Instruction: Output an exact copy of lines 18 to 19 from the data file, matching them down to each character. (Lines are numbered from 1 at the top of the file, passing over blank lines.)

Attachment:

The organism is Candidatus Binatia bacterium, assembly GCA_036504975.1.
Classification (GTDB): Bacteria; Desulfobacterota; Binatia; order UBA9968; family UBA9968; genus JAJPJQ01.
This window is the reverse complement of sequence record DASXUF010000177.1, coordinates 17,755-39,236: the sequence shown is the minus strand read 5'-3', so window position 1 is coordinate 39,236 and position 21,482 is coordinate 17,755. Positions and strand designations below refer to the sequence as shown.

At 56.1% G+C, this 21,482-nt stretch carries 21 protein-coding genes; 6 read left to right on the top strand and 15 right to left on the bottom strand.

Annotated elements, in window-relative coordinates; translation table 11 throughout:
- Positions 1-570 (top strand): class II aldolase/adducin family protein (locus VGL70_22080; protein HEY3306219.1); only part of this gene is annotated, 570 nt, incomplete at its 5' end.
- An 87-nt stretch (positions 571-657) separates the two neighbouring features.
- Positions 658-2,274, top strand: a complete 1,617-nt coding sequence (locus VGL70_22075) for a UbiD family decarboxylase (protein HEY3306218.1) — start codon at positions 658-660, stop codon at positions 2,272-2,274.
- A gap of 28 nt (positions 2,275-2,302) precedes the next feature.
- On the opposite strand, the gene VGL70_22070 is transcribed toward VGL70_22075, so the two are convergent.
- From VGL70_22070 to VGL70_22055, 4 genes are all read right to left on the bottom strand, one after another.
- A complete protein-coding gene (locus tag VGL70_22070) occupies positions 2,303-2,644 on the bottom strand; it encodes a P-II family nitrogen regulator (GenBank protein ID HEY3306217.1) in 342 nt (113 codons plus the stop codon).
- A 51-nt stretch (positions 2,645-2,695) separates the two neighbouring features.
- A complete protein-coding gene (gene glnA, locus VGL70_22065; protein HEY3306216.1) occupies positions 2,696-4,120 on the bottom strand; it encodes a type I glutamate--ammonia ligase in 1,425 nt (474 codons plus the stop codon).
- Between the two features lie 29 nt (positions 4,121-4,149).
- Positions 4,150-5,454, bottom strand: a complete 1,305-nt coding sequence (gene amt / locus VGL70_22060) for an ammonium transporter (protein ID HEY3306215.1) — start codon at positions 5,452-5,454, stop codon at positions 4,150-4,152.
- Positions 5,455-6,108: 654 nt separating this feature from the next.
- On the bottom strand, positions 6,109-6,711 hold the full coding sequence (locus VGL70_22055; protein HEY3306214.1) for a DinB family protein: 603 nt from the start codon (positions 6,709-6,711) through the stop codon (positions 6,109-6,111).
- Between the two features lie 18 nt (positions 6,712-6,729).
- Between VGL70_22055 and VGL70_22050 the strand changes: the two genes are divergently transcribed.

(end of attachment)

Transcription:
- On the bottom strand, positions 6,109-6,711 hold the full coding sequence (locus VGL70_22055; protein HEY3306214.1) for a DinB family protein: 603 nt from the start codon (positions 6,709-6,711) through the stop codon (positions 6,109-6,111).
- Between the two features lie 18 nt (positions 6,712-6,729).